MacFarlane has the good looks and suave manner of a typical show host, but he was a nontraditional choice for the Oscars. His creative calling card is behind-the-scenes work, as maker of the TV show "Family Guy" and movie "Ted." He tried to soften it with self-deprecation, but MacFarlane quickly proved a polarizing choice.
After MacFarlane appeared uncomfortable telling jokes in the opening monologue, he brought on William Shatner via video hook-up for an extended riff on Shatner as a time traveler appearing from the future trying to save MacFarlane from himself.
It sent MacFarlane into some high concept comedy. He was shown in a song and dance routine, backed by the Los Angeles Gay Men's Chorus, naming famous actresses and the films where they displayed their breasts. During a quick cutaway, Charlize Theron—one of the actresses named—did not appear amused.
In another skit, scenes from the movie "Flight" were performed by sock puppets. An overly long skit—again designed to illustrate MacFarlane's "bad taste"—showed him wearing a Flying Nun costume in an attempt to pick up Sally Field backstage.
MacFarlane drew groans with a reference to pop stars Rihanna and Chris Brown, back together as a couple four years after a domestic violence incident involving the two.
Talking about the movie "Django Unchained," MacFarlane called it "the story of a man fighting to get back his woman, who's been subject to unthinkable violence. Or as Chris Brown and Rihanna call it, a date movie."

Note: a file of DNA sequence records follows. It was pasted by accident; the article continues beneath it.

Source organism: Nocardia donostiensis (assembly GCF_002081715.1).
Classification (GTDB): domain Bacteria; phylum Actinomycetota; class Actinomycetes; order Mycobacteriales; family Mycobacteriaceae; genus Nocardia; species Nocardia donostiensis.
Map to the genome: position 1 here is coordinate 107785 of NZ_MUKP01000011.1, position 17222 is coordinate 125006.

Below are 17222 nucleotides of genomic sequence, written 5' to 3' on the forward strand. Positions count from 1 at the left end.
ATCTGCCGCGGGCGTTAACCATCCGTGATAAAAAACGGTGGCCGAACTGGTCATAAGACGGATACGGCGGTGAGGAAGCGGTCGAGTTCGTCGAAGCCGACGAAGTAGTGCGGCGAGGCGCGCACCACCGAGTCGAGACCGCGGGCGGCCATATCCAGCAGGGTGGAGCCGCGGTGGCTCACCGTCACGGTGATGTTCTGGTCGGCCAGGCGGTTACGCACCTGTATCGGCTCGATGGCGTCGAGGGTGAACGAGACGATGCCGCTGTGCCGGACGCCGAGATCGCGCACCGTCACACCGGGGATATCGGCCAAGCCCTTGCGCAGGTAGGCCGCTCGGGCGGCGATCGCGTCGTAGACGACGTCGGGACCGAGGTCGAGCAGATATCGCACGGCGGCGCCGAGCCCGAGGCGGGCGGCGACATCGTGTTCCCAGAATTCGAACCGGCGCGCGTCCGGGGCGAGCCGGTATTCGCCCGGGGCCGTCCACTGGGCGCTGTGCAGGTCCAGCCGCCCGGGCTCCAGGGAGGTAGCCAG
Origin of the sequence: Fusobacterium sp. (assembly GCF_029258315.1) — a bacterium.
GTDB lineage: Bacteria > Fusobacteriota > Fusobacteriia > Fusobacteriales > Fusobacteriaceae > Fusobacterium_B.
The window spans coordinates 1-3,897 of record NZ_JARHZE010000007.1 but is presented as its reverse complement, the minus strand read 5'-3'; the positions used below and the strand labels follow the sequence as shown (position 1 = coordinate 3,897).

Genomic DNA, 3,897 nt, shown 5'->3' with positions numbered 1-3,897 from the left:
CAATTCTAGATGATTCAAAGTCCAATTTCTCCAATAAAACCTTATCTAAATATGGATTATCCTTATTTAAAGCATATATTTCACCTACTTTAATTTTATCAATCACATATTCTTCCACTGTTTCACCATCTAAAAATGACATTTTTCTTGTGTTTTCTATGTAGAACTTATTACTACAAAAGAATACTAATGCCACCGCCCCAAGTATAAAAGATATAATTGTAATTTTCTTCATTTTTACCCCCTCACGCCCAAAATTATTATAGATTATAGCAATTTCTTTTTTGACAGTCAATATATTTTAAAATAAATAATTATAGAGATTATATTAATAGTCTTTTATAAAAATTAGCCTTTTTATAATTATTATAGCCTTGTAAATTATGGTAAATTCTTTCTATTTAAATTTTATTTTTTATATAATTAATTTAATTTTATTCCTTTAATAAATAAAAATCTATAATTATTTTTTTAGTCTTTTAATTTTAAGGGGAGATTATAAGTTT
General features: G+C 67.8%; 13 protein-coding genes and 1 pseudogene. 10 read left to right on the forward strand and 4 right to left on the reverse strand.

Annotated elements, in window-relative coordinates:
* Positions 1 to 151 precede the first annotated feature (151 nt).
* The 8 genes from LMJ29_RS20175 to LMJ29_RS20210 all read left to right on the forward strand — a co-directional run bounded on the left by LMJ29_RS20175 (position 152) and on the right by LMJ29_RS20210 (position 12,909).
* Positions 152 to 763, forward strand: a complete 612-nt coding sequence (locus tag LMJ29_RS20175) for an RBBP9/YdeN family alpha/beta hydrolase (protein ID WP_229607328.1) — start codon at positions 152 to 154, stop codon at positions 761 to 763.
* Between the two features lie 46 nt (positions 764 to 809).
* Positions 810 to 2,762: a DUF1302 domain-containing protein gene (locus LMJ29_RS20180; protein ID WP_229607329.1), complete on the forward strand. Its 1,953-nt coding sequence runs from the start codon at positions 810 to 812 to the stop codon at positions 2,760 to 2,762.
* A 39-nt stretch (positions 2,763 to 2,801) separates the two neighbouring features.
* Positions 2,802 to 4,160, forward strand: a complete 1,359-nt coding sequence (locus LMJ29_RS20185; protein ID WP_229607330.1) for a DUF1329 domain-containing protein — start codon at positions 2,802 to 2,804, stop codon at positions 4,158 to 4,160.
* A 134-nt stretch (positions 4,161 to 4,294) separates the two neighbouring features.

MacFarlane drew more groans from the audience during a discussion of the movie "Lincoln" and actors who had portrayed the 19th Century president.
"I would argue that the actor who really got inside Lincoln's head was John Wilkes Booth," MacFarlane said.
He seemed to anticipate and delight in the response. "150 years and it's still too soon, huh? I've got some Napoleon jokes coming up."
In his opening monologue, MacFarlane delivered a quick, knowing poke at the academy for snubbing Ben Affleck as a best director nominee for the movie "Argo." He referred to the movie's story about an undercover mission to rescue Americans trapped in Iran during the 1980 hostage crisis.
"The story is so top secret that the film's director is unknown to the academy," MacFarlane said.
He joked about "Lincoln" best actor nominee Daniel Day Lewis' habit of staying in character during filming days even when the cameras were turned off, addressing him: "If you bumped into Don Cheadle in the studio lot, would you try and free him?"
MacFarlane appeared to loosen up once his opening routine was over. He drew some laughs with a handful of solid jokes when talking about Quvenzhane Wallis, the 9-year-old best actress nominess for "Beasts of the Southern Wild. "George Clooney smiled at a joke about Wallis being a future dating partner.
The puppet teddy bear of "Ted" even got in a few Jewish jokes during a routine with Mark Wahlberg. The bear claimed to be Jewish, which he thought was a prerequisite for working in the film business.
"I was born Theodore Shapiro and I would like to donate money to Israel and continue to work in Hollywood forever," the bear said.
"You're an idiot," Wahlberg retorted.
Some of MacFarlane's jokes drew rebukes by tweeters, while his supporters countered that the Oscars should have known what they were getting when hiring him. In the weeks before he took the stage, MacFarlane frequently predicted he would be savaged by critics. His opening routine with Shatner even had the "Star Trek" actor displaying a supposed headline from the future saying MacFarlane was the worst Oscars host ever.
And it was difficult to tell how much he was joking when he introduced Sandra Bullock for an award presentation.
"Our next presenter portrayed a raging alcoholic in the movie '28 Days,' which is kind of a weird coincidence because I'm going to be playing one in about an hour and a half," he said.